One of the most frustrating things about being a part of any organization is finding out about decisions that were made by people above you…that affect you…that you had no voice in.
Not cool man!
And, I’m sure you know what I’m talking about.
The reason we find situations like this so frustrating is because we feel like we aren’t being heard.
Being heard is important because it communicates value.
Also, as someone who makes decisions on a regular basis that affect the people under my care, I’ve come to learn that I don’t always know what I need to know in order to make the right decision.
Getting the information that I need requires that I take the time to listen to the people who will be affected by the decision.
Recently, our HR Director shared a quick training on how to listen well as a leader.
In light of how important this topic is, I thought I would share some of his ideas.
1. Regular One-On-Ones
As someone who oversees other staff, I’ve discovered how crucial it is to meet one-on-one with the people under my care on a weekly or at least bi-weekly basis.
These meetings are important for hearing about what is going on in their world – personally and professionally.
In order to make sure that your people feel heard, it is a good idea to ask questions like this on a regular basis:
Questions like these can help ensure that you and the leaders above you have the information you need to make decisions and they make sure that the people under your care feel heard and valued.
A simple action step here: if you don’t have regular one-on-ones scheduled with the people under your care…put these meetings on your calendar right away!
And, if you don’t manage stuff but do oversee a team of volunteers, consider setting up regular one-on-one meeting with your volunteers.
Obviously, once a week or even once every other week is probably unrealistic for volunteers. Therefore, maybe something like once a month or once a quarter would be more realistic…
2. Skip-Level Meetings
Another way to make sure you are listening to your staff is to set up skip-level meetings.
The idea here is to occasionally meet one-on-one with people two steps below your level in the organization.
If you are the senior pastor, this would mean skipping the executive pastor and meeting with the youth pastor or children’s director.
Or, if you are the executive pastor, this means skipping the youth pastor and meeting directly with a few small group leaders.
I may be using the wrong titles and levels for your organization, but I’m sure you get the idea.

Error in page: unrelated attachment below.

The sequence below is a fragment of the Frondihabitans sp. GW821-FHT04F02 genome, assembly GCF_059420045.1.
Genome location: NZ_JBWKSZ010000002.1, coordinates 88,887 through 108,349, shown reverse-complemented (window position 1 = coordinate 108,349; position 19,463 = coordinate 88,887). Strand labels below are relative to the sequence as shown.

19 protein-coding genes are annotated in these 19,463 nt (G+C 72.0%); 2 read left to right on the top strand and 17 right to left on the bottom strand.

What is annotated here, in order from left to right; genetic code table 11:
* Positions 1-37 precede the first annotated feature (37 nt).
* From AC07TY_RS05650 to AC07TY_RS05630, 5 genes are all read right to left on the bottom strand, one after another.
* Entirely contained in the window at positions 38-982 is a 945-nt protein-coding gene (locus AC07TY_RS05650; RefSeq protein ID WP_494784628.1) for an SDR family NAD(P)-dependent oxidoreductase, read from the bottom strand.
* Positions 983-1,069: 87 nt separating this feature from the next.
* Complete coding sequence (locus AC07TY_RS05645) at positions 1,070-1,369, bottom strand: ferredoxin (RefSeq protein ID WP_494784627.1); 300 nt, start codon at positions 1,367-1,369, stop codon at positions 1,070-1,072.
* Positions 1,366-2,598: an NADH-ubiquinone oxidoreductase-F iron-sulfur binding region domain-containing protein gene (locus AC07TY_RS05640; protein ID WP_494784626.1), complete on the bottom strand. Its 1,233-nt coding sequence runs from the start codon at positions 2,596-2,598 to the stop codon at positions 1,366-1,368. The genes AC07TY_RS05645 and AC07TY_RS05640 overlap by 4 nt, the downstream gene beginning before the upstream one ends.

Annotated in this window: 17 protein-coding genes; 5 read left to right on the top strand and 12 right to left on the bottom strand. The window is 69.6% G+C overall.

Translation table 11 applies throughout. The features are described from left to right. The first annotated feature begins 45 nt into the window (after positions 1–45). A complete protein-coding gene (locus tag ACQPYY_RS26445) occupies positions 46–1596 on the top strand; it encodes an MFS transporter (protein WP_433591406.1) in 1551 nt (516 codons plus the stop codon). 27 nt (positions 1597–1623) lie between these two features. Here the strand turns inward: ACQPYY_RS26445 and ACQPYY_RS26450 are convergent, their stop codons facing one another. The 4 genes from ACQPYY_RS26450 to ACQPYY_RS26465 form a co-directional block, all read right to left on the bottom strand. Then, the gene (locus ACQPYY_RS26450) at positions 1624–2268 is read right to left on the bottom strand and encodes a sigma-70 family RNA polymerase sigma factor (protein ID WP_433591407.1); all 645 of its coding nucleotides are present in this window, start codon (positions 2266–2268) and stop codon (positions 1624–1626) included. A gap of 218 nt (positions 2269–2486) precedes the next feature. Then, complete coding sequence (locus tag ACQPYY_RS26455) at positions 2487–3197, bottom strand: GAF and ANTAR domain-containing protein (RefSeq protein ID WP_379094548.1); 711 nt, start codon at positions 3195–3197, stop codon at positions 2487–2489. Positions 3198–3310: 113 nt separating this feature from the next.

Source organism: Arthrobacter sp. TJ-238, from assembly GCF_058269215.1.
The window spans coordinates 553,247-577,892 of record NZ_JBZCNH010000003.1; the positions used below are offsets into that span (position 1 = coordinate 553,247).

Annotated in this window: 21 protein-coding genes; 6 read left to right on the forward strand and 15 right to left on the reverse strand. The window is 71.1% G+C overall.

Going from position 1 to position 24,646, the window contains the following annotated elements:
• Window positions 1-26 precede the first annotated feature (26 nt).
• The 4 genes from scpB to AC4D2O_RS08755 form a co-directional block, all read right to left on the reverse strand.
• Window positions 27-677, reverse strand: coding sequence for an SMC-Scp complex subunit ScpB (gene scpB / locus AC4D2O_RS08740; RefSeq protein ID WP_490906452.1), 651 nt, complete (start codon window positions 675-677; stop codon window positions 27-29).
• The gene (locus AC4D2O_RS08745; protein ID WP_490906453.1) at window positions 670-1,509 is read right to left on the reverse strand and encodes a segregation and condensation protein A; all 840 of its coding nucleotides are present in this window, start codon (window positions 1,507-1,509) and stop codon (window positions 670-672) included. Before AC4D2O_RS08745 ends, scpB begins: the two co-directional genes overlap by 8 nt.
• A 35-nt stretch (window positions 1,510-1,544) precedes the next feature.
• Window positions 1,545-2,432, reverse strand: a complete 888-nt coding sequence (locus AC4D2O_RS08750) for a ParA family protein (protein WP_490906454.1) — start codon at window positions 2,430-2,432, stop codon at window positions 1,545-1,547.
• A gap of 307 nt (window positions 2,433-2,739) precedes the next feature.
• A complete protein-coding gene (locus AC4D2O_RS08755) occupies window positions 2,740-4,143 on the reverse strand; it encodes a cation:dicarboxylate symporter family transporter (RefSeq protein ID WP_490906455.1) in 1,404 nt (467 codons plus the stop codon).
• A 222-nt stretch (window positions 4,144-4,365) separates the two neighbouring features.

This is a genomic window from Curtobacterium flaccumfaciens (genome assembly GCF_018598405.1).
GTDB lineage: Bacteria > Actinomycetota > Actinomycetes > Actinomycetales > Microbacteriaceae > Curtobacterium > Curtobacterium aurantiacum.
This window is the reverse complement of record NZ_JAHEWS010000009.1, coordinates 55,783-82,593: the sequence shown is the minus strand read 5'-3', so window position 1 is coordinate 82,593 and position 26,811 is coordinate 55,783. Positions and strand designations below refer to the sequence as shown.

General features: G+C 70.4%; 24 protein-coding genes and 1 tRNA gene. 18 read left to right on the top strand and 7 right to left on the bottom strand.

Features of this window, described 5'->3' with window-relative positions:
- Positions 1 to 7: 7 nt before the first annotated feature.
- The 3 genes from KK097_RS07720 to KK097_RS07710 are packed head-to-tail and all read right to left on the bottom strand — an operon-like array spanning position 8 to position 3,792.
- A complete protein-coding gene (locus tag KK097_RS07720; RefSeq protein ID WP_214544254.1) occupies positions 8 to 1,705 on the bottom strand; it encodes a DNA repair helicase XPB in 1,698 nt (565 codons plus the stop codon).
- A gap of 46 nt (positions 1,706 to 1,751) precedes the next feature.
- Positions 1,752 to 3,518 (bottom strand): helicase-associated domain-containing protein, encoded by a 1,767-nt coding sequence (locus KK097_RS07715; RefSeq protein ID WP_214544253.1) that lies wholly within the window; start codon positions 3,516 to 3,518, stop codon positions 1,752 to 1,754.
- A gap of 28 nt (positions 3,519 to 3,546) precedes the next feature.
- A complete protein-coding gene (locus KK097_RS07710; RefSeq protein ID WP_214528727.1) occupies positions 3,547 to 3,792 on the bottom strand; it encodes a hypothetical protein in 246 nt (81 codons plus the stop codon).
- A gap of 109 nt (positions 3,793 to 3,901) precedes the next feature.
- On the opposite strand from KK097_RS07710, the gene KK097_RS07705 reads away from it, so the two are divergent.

Now, the purpose of these meetings is not to dig up dirt on the person you are skipping or provide a gripe session.
The purpose is to hear what it’s like to be them and to give them an opportunity to share with someone who normally doesn’t intentionally carve out time to meet with them.
My suggestion in this meeting is to ask the same exact questions as a one-on-one.
You might be wondering about how often you should set up skip-level meetings…In my opinion, these don’t need to happen nearly as often as one-on-ones.
I would suggest twice a year.
3. Mine For Conflict
Another great strategy for listening as a leader is to mine for conflict.
Here’s what I mean by this phrase.
There are times when someone makes an off-handed comment expressing frustration or disagreement.
Our typical response would be to shrug and say,
Weird. They must be having a bad day.
A wise leader will go mining for conflict.
Chase down that comment and pursue a conversation.
Something is clearly bothering you. Can I ask what you meant by your comment?
You aren’t looking to get the person in trouble, you are mining for the source of the frustration.
By doing this, you might just discover something very important that is frustrating more than one of the people under your care.
Another way to mine for conflict is in staff meetings.
This might sound a little scary but staff meetings should involve conflict and disagreement.
If they don’t, you are likely very boring! There should be some debate happening.
And so, when someone expresses an idea and you sense that someone else disagrees with the idea, your job as a leader is to mine for conflict.
Bill, it sounds like you disagree with this idea. I’d really like to hear what you’re thinking.
The idea here is to give your people permission to express their disagreement.
This is important for two reasons.
First, you’ll make better decisions!
Even the best leaders have blind spots and are partial to their own ideas. Giving permission to disagree will help you make better decisions.
Second, drawing out conflict gives people a voice which makes them feel valued.
The key is that you as the leader have to first mine for the conflict and then give permission for people to voice it.
This will take some work and patience because it is a process. People will initially feel nervous and possibly even threatened.
But, in my opinion, the process is worth it.
If there is one thing you can do to help the people under your care feel valued, it is listening.
Give them a voice by listening to them through regular one-on-ones, occasional skip-level meetings, and through mining for conflict.
I hope this has been helpful. We’d love to hear your ideas on listening.
Feel free to share an idea or a question in the comments below. Thanks for reading.